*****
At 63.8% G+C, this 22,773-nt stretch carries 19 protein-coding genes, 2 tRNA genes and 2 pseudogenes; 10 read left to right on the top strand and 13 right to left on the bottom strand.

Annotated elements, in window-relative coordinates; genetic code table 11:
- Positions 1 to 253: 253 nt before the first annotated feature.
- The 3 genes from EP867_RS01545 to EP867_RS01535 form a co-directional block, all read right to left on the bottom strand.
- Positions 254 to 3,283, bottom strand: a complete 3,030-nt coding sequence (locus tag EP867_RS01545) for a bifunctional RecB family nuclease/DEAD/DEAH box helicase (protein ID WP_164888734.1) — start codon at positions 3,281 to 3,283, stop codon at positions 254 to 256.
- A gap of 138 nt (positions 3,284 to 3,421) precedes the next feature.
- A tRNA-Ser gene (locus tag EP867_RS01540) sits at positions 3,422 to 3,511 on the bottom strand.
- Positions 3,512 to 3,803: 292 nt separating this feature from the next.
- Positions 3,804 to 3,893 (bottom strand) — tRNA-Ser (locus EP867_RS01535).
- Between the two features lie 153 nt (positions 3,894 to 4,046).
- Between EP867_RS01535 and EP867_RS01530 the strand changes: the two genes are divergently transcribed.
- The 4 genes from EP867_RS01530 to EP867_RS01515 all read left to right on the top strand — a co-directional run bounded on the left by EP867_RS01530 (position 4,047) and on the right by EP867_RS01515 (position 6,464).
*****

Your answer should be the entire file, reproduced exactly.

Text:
At 63.8% G+C, this 22,773-nt stretch carries 19 protein-coding genes, 2 tRNA genes and 2 pseudogenes; 10 read left to right on the top strand and 13 right to left on the bottom strand.

Annotated elements, in window-relative coordinates; genetic code table 11:
- Positions 1 to 253: 253 nt before the first annotated feature.
- The 3 genes from EP867_RS01545 to EP867_RS01535 form a co-directional block, all read right to left on the bottom strand.
- Positions 254 to 3,283, bottom strand: a complete 3,030-nt coding sequence (locus tag EP867_RS01545) for a bifunctional RecB family nuclease/DEAD/DEAH box helicase (protein ID WP_164888734.1) — start codon at positions 3,281 to 3,283, stop codon at positions 254 to 256.
- A gap of 138 nt (positions 3,284 to 3,421) precedes the next feature.
- A tRNA-Ser gene (locus tag EP867_RS01540) sits at positions 3,422 to 3,511 on the bottom strand.
- Positions 3,512 to 3,803: 292 nt separating this feature from the next.
- Positions 3,804 to 3,893 (bottom strand) — tRNA-Ser (locus EP867_RS01535).
- Between the two features lie 153 nt (positions 3,894 to 4,046).
- Between EP867_RS01535 and EP867_RS01530 the strand changes: the two genes are divergently transcribed.
- The 4 genes from EP867_RS01530 to EP867_RS01515 all read left to right on the top strand — a co-directional run bounded on the left by EP867_RS01530 (position 4,047) and on the right by EP867_RS01515 (position 6,464).